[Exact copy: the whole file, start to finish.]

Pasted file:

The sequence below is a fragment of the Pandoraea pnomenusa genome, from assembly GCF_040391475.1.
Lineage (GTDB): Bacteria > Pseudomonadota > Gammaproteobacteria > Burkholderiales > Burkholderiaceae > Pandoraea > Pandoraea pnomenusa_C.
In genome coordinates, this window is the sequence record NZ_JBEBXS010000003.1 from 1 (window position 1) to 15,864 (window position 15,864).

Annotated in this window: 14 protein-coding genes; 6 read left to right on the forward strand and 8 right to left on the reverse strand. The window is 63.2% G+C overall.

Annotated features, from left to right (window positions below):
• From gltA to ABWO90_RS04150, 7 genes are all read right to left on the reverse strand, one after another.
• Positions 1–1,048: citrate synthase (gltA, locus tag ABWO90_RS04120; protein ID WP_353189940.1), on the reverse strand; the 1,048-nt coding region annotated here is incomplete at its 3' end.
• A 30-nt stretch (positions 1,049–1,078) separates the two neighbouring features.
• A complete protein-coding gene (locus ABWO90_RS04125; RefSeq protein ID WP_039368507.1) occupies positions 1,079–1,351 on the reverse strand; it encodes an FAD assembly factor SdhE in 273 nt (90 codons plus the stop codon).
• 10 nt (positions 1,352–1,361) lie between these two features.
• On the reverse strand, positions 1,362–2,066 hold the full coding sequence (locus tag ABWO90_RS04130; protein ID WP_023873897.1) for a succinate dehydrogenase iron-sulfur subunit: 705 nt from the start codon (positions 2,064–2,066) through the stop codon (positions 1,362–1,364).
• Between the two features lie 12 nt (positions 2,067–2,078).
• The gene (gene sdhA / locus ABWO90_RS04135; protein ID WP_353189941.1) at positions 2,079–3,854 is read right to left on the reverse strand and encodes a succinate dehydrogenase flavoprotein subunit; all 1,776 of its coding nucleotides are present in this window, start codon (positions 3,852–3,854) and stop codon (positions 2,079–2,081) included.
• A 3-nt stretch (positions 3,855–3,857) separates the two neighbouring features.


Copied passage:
The sequence below is a fragment of the Pandoraea pnomenusa genome, from assembly GCF_040391475.1.
Lineage (GTDB): Bacteria > Pseudomonadota > Gammaproteobacteria > Burkholderiales > Burkholderiaceae > Pandoraea > Pandoraea pnomenusa_C.
In genome coordinates, this window is the sequence record NZ_JBEBXS010000003.1 from 1 (window position 1) to 15,864 (window position 15,864).

Annotated in this window: 14 protein-coding genes; 6 read left to right on the forward strand and 8 right to left on the reverse strand. The window is 63.2% G+C overall.

Annotated features, from left to right (window positions below):
• From gltA to ABWO90_RS04150, 7 genes are all read right to left on the reverse strand, one after another.
• Positions 1–1,048: citrate synthase (gltA, locus tag ABWO90_RS04120; protein ID WP_353189940.1), on the reverse strand; the 1,048-nt coding region annotated here is incomplete at its 3' end.
• A 30-nt stretch (positions 1,049–1,078) separates the two neighbouring features.
• A complete protein-coding gene (locus ABWO90_RS04125; RefSeq protein ID WP_039368507.1) occupies positions 1,079–1,351 on the reverse strand; it encodes an FAD assembly factor SdhE in 273 nt (90 codons plus the stop codon).
• 10 nt (positions 1,352–1,361) lie between these two features.
• On the reverse strand, positions 1,362–2,066 hold the full coding sequence (locus tag ABWO90_RS04130; protein ID WP_023873897.1) for a succinate dehydrogenase iron-sulfur subunit: 705 nt from the start codon (positions 2,064–2,066) through the stop codon (positions 1,362–1,364).
• Between the two features lie 12 nt (positions 2,067–2,078).
• The gene (gene sdhA / locus ABWO90_RS04135; protein ID WP_353189941.1) at positions 2,079–3,854 is read right to left on the reverse strand and encodes a succinate dehydrogenase flavoprotein subunit; all 1,776 of its coding nucleotides are present in this window, start codon (positions 3,852–3,854) and stop codon (positions 2,079–2,081) included.
• A 3-nt stretch (positions 3,855–3,857) separates the two neighbouring features.